Drug ban explained: Most irrational combination drugs sold in India do not exist in UK or US - Firstpost
Firstpost

Drug ban explained: Most irrational combination drugs sold in India do not exist in UK or US


FMCG firm Procter & Gamble (P&G) has discontinued manufacture and sale of its popular brand 'Vicks Action 500 Extra' with immediate effect after the government banned 344 fixed dose combination drugs. The company has also said that it will challenge the ban.

Reuters

Reuters

Here's is an all you need to know about the development:

What is the ban all about?

The government on Monday banned 344 fixed dose combination (FDC) drugs, including several antibiotics and analgesics, saying that a government-appointed panel of experts had found the combinations lacked "therapeutic justification". An FDC is a drug that is a combination of two or more drugs in fixed proportion. Vicks Action 500 extra is a combination of Paracetamol, Phenylephrine and Caffeine.

According to the notification, the government, as per the recommendation of an expert committee, found that "it is necessary and expedient in public interest to regulate by way of prohibition of manufacture for sale, sale and distribution for human use" of the drugs.

For a full list of the drugs banned, click here.

What does the move mean for the consumer?

Like Vicks Action 500 Extra, many popular brands are likely to go off the shelves. There will be a scarcity of such OTC drugs, but on the whole the move is indeed good from a health point of view. A report in The Times of India says, the side effects of these drugs mostly go unreported since patients do not generally return to the doctors to consult. Also the mechanism that monitors the healthcare system is weak. According to the report, the health ministry feels such medicines "are causing anti-microbial resistance. The usage could even result in organ-failure, the report says. "Our objective is to ensure only safe products are available in the market. We have reviewed products for several times and there is evidence from research papers and studies to show these medicines are irrational combinations," a healthcare official has been quoted as saying in the ToI report.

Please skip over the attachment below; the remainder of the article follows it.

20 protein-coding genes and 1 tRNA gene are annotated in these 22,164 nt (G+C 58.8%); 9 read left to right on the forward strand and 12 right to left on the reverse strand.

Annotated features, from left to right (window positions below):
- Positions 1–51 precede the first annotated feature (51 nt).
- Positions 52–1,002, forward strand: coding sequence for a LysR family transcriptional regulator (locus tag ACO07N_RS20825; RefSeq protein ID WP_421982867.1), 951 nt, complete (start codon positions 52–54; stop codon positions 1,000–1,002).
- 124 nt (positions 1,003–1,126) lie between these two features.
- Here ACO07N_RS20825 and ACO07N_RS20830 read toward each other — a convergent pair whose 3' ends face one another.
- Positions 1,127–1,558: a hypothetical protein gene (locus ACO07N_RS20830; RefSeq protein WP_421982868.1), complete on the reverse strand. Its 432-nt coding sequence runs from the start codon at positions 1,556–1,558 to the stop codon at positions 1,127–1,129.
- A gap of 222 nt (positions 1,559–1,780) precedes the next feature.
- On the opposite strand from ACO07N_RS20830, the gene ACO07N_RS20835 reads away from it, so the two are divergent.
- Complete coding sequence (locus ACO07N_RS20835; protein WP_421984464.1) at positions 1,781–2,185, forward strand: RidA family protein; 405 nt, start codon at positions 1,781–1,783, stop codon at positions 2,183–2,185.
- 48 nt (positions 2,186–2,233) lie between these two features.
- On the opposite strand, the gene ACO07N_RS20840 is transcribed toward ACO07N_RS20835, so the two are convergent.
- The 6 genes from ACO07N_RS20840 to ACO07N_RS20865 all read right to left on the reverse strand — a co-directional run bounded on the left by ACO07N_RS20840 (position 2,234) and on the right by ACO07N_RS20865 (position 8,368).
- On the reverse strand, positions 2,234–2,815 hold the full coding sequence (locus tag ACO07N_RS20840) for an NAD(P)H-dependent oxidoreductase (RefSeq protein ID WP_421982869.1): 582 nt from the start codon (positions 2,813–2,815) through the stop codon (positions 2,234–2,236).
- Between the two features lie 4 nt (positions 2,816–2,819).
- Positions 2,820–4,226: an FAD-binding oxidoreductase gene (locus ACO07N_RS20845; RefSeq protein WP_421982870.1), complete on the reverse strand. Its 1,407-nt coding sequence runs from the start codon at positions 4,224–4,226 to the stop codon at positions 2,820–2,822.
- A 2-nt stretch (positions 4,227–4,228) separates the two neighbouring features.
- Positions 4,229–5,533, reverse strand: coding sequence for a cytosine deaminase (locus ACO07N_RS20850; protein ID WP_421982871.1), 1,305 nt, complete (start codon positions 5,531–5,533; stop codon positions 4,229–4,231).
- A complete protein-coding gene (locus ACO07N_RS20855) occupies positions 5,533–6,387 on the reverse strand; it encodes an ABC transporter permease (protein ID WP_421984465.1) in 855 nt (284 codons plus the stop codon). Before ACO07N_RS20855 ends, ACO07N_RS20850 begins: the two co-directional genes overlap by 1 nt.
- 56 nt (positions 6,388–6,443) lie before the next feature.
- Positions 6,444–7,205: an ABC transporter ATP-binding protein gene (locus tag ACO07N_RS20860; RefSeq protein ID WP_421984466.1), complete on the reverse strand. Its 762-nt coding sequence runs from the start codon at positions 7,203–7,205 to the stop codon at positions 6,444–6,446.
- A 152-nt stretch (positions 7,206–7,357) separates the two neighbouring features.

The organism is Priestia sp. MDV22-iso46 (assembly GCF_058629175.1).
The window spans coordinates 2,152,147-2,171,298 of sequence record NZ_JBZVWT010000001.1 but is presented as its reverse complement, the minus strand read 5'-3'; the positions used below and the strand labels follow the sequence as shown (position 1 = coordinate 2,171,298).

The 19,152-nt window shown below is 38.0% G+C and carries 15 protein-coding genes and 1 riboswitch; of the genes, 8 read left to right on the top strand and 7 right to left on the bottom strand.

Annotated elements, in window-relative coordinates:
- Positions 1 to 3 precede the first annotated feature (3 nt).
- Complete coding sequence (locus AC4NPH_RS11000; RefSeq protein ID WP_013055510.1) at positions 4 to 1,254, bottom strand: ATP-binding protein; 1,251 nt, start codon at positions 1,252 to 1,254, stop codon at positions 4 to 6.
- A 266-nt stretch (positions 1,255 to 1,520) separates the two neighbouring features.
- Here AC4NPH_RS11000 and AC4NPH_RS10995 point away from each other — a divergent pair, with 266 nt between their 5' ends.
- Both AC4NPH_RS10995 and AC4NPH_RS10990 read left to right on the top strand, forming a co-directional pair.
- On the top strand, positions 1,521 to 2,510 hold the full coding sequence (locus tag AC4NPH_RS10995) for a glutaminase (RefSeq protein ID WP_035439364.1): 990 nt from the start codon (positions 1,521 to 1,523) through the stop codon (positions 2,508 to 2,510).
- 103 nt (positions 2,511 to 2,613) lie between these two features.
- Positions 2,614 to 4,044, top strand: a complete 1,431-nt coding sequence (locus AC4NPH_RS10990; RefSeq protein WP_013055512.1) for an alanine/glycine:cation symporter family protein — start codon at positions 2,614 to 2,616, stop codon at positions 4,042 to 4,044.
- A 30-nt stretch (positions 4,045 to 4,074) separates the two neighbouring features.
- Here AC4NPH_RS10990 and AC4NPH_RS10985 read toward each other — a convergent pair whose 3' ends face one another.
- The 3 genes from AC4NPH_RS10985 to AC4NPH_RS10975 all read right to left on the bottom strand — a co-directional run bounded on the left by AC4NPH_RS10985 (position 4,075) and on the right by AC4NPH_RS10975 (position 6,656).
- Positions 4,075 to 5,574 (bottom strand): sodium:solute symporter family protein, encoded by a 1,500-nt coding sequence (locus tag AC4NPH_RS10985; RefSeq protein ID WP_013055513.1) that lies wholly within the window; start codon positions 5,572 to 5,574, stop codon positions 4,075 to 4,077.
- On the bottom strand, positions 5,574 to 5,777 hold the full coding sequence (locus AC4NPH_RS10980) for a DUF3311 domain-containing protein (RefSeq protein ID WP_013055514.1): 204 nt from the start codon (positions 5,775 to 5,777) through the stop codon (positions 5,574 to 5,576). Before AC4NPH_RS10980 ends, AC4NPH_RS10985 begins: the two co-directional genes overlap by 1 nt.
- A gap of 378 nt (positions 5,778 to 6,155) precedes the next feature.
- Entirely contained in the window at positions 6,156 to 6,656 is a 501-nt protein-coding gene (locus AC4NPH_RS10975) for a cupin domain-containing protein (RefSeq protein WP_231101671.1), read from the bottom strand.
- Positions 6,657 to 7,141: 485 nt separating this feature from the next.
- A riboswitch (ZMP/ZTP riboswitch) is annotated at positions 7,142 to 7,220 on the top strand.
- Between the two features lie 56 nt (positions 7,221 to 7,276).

What is the industry saying?

The ban has taken the pharma industry by surprise. The Indian Drug Manufacturers' Association has said it is weighing all options. Meanwhile, individual companies are also taking legal route. Abbott, Macleods Pharma and Pfizer have already got relief as court has lifted or stayed the ban. P&G has said it will challenge the ban in the court.

The worry of the industry is understandable. According to estimates, these companies are likely to suffer immediate loss of Rs 1,000 crore. However, the annual loss is pegged at Rs 4,000 crore. This could even go to Rs 10,000 crore, if more drugs are banned. The size of the pharma market in India is estimated to be Rs 1 lakh crore.

What next?

More bans and protracted legal battles. According to media reports, there are more bans on the way. This is because, as the ToI report says, there are 1,000 such cases under scanner. Once the government issues ban order, expect more legal battles.

The problem of FDCs has been there for quite some time in the country. The companies themselves are some of those banned drugs are being sold in the country for the last 30 years. A report in The Hindu in May 2015 citing a paper published in PLOS Medicine notes that India is flooded with such risky FDCs. The paper is based on a study done in just four therapeutic areas including analgesia, anxiety/ depression and psychosis. "Most of the FDC formulations available in India [in the four therapeutic areas studied] were unavailable in either UK or the U.S," the report says quoting from the paper.

All in all, 344 is just the tip of the iceberg.